I have made eight feature length documentaries so far using the same method and style. I call them "observational films" not only because they are inspired by the tradition of observational cinema, but also because I believe in the power of observation.
When I say "observation" in this context, I do not mean maintaining a distance from my subjects or being a neutral third party. On the contrary, it is about looking and listening attentively. Furthermore, there are two aspects to observation.
Firstly, I as a filmmaker closely observe the reality in front of me and make films according to my observations and discoveries, not based on my assumptions or preconceptions I had before I shot the film. Secondly, I encourage viewers to observe the film actively with their own eyes and minds.
In order to realize these two aspects, I came up with these "Ten Commandments" for me to follow. They are:
1 No research.
2 No meetings with subjects.
3 No scripts.
4 Roll the camera yourself.
5 Shoot for as long as possible.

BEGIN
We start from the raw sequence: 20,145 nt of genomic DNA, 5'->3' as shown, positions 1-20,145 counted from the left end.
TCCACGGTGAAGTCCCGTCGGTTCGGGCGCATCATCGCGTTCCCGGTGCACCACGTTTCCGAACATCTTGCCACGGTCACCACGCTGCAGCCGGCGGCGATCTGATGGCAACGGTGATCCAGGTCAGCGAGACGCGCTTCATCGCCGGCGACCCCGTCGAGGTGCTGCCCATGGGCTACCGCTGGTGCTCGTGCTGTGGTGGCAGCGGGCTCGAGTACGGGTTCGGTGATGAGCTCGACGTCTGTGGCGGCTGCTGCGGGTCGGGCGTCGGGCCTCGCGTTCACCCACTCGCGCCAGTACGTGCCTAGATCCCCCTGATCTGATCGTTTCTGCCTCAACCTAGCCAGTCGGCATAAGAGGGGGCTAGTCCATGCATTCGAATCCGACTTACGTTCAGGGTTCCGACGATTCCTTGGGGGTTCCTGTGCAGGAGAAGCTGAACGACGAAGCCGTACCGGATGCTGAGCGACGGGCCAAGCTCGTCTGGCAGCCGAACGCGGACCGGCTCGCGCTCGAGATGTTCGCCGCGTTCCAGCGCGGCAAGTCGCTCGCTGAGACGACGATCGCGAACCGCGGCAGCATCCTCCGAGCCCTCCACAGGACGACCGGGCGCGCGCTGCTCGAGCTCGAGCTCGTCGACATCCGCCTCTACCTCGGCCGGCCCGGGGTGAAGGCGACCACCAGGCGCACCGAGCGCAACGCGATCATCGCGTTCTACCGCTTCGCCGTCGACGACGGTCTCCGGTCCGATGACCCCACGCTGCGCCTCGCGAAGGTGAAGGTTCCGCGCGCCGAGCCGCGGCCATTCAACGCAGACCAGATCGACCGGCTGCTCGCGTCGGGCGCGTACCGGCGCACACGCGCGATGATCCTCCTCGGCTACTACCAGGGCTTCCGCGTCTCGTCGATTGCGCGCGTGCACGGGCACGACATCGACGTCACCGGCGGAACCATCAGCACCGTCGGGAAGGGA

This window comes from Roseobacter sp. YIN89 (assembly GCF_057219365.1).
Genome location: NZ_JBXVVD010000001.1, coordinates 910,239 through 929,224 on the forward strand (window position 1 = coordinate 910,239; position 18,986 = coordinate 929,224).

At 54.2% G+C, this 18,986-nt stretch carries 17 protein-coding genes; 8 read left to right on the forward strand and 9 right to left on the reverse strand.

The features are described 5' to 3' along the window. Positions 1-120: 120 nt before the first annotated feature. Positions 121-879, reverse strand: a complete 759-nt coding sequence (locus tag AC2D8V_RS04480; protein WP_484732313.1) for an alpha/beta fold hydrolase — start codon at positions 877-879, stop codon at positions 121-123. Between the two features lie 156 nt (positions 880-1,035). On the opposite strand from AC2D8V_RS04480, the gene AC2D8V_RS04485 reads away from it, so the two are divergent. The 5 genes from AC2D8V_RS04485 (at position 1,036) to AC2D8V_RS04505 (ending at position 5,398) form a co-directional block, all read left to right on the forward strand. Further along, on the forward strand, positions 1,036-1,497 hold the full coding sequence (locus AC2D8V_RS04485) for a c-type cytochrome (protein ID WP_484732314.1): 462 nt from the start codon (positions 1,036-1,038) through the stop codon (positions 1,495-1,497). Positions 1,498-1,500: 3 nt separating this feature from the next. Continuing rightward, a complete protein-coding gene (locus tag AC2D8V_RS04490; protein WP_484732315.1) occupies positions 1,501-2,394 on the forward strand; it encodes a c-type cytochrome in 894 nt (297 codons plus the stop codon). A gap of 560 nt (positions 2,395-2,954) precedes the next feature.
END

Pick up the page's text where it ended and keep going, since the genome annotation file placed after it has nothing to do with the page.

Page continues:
6 Cover small areas deeply.
7 Do not set up a theme or goal before editing.
8 No narration, super-imposed titles, or music.
9 Use long takes.
10 Pay for the production yourself.
These policies were conceived based on my frustrating experiences as a television documentary director before I started making films.
As a television director, I was required to do a lot of research and to write detailed scripts before shoots. I felt this process made it harder for me to discover anything beyond my imagination and expectation because I was bound by my own knowledge, preconceived notions, and plans. I was also forced to explain everything to the viewers by including narration, super-imposed titles, and music, all of which seemed to obstruct the viewers from really observing what was on screen.
In other words, I found that these practices prevented me from making documentaries with eye-opening discoveries for both the audience and myself. So I decided to do the opposite.